In the early 1990's, after my father died, I was stuck with preparing the family house for sale. Almost twenty years of occupancy had left our home in pretty sorry shape, and it took my sisters and I a long time to pack, clean, and otherwise prepare the house for the block. Finally, toward the end of the summer, I decided to tackle the downstairs bathroom.
My father had remodeled the bathroom years earlier and had included a beautiful tile floor, which he had immediately covered up with wall-to-wall blue carpet. By the time I got to clean the room, the carpet was old and ratty, with odd stains and odder smells. After I tore it up, however, I discovered that the floor was even worse, particularly around the tub, steam shower, and toilet, where there were huge tracts of yellowed, mildewey tile. Being a scorched-earth kind of guy, I decided to pull out the big guns; I dumped the better part of a quart of bleach on the floor.
When I woke up, I was lying on the front lawn. My eyes were streaming, my throat was almost closed up, and I felt like I'd inhaled a box of tacks. My friend Sean has subsequently told me that I probably didn't create chlorine gas, as the residual ammonia around the toilet was insufficient to release pure chlorine from the bleach. The difference is academic, however, given the fact that I was in screaming pain, needed help to stumble out of the house, and wasn't able to breathe properly for a couple of days. On the bright side, the floor was gorgeous.
Granted, this is an extreme case, but most household cleaners contain all sorts of nasty, brutal chemicals that burn your lungs, kill your brain cells, and tear up your skin. Obviously, you can reduce the dangers of these poisons by opening a window and turning on a fan, but even the best ventilation won't completely spare you. Moreover, there are often times and places when ventilation isn't a real possibility. Beyond that, given the ability of these vapors, or volatile organic compounds (VOCs), to linger for weeks, months, or even years, there is little chance that you can escape the ill effects of your cleaners.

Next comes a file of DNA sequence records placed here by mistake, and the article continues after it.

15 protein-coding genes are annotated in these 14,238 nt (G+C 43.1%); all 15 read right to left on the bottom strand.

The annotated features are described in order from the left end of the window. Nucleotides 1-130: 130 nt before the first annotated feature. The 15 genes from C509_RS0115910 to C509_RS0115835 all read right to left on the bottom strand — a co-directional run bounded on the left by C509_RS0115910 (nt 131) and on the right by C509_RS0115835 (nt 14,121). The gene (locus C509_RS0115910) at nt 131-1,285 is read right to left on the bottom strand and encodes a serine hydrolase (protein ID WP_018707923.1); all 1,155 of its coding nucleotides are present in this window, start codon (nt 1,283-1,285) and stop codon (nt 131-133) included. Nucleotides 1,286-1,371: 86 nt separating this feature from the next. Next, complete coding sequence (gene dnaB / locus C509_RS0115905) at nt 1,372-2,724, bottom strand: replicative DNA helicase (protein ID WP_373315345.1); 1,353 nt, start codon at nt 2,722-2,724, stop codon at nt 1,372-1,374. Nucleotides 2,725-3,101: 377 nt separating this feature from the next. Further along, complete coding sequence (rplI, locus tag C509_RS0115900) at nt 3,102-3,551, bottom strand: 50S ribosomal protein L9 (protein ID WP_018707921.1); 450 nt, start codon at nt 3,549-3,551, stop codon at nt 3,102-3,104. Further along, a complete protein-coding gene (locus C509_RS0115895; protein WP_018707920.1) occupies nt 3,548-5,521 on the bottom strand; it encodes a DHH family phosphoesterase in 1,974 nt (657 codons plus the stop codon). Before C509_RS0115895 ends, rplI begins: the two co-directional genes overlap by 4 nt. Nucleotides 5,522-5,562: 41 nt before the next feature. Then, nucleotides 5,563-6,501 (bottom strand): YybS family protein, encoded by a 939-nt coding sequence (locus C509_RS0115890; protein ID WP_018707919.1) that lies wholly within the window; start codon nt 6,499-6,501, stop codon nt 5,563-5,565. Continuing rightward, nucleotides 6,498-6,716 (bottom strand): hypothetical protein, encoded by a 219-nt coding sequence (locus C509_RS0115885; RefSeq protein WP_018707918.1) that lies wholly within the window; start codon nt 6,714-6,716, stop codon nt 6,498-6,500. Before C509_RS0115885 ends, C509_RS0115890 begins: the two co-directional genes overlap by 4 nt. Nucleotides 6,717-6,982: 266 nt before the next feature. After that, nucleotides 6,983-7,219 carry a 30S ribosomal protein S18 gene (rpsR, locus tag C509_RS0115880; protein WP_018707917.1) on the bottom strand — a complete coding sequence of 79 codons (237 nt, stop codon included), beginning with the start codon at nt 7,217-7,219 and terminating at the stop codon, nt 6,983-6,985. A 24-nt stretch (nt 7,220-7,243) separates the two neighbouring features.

Of course, you could stop using household cleaners. They're harsh, poisonous, and expensive, and often have negative effects on the very things that they are supposed to be cleaning. On the other hand, nobody wants to live in a pit of bacterial misery. Luckily, these aren't the only two possibilities.
One solution is buying non-toxic cleaners. As more and more people become aware of the dangers of industrial solvents and VOCs, companies are providing an ever-broadening selection of non-toxic cleaners. The downside is that these cleaners tend to be expensive and some of them, like Shaklee, almost seem like a cult in terms of their marketing techniques.
Another solution is using cleaners that are already available in your home. Many ordinary household compounds make safe, effective solutions that will tackle your household messes without leaving you gasping on the front lawn. Without further ado, then, here are a few cleaners that you might want to try the next time you're giving your house a good scrubbing: